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Eur J Pediatr. 1998 Nov;157(11):943-6.

Congenital lymphoedema of the genitalia.

Author information

1
Department of Paediatrics, Hospital Sint Jansdal, Harderwijk, The Netherlands.

Abstract

Isolated congenital lymphoedema of the external genitalia in boys is extremely rare. It can have major physical and emotional consequences for the children. Three male patients with primary lymphoedema of the penis and scrotum are described. The first case presented with lymphoedema of the prepuce and the phallic skin that persisted after the age of 1 year. Circumcision and excision of the subcutaneous tissues of the phallic skin were successful in producing the appearance of a normal circumcised penis. The second case presented with oedema of both phallic and scrotal skin. At age 1 year only a pastous thickening of the prepuce remained, scrotal and phallic skin normalised spontaneously. Routine circumcision was successful with a 5-year follow up. The third case presented with persistent oedema of both the scrotum and the phallus. He suffered leakage of lymph requiring incontinence pads, with complicating skin infections recurring every 4-6 weeks at age 8 years. After complete peeling of the scrotal and phallic skin from subcutaneous tissue some leakage persisted, infections subsided. The cause of this disorder remains unknown, although hypoplasia of the lymphatic vessels is reported in most cases. In the literature, several congenital malformations have been associated with primary lymphoedema. These were not noted in our patients. Rarely, the lymphoedema regresses spontaneously. The treatment of persistent lymphoedema is surgical and consists of meticulous excision of all subcutaneous layers of the affected skin, combined with reconstruction of the penis and/or scrotum.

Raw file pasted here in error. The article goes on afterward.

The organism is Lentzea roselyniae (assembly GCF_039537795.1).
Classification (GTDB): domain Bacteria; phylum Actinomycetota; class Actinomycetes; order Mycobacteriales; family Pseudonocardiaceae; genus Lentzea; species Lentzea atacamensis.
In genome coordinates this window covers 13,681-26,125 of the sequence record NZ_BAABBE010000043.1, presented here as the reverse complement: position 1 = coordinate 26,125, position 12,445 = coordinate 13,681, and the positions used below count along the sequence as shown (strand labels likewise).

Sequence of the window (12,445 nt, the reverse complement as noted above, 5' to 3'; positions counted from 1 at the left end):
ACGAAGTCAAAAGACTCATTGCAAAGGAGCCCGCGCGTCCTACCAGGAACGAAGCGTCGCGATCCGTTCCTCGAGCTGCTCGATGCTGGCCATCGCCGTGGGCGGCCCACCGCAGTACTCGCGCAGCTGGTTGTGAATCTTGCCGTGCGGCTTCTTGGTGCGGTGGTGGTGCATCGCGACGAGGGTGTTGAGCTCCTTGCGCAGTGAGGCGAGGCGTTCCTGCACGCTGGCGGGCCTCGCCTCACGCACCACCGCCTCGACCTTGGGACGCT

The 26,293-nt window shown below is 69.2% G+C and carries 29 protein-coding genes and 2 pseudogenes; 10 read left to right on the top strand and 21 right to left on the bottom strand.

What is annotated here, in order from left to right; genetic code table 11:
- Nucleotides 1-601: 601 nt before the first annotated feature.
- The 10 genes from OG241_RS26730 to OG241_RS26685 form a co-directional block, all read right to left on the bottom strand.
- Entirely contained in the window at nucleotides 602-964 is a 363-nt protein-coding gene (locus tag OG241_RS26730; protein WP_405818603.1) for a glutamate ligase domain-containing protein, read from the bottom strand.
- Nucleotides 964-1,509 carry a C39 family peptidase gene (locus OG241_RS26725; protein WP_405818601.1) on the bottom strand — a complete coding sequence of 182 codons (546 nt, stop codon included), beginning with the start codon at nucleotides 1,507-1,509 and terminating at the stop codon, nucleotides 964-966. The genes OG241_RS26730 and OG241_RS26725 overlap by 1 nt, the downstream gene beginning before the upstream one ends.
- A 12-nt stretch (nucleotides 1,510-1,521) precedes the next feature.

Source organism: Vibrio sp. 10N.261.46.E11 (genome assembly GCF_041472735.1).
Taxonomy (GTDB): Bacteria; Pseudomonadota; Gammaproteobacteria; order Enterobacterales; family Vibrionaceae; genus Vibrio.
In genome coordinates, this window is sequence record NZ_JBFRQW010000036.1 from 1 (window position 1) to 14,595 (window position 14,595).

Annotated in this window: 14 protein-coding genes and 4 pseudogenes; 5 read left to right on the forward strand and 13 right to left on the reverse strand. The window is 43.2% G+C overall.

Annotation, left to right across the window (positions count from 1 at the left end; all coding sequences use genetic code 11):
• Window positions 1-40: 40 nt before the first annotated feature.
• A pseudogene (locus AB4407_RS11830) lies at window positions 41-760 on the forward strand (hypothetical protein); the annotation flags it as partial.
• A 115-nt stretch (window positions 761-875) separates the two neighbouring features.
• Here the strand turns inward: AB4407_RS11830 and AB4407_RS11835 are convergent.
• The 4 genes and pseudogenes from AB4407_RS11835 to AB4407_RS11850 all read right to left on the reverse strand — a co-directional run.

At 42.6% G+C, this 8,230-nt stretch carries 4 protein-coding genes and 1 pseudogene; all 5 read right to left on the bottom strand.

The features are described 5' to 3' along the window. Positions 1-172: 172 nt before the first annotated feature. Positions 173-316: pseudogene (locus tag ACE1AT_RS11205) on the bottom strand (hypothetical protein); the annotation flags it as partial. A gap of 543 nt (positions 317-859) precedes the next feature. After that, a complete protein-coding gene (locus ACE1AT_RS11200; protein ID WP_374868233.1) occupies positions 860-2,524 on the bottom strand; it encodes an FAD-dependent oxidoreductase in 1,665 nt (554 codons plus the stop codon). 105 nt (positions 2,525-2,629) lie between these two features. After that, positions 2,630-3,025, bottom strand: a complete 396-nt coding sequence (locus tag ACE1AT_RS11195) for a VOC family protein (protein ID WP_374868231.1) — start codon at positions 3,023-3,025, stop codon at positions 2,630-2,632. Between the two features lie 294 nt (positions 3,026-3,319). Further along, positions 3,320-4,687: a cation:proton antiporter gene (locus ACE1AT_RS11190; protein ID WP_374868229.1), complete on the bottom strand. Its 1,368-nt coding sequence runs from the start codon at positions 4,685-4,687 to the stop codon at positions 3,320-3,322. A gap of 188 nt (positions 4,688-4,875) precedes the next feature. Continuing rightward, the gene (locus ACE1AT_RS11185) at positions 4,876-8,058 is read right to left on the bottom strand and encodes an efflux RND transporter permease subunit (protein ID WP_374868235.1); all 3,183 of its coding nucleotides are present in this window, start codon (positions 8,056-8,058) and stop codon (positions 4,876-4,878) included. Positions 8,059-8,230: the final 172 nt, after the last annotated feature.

CONCLUSION:

Primary lymphoedema of the male external genitalia is an extremely rare malformation of the lymphatic vessels of unknown origin. If persistent, surgical treatment is necessary.

PMID:
9835443
[Indexed for MEDLINE]

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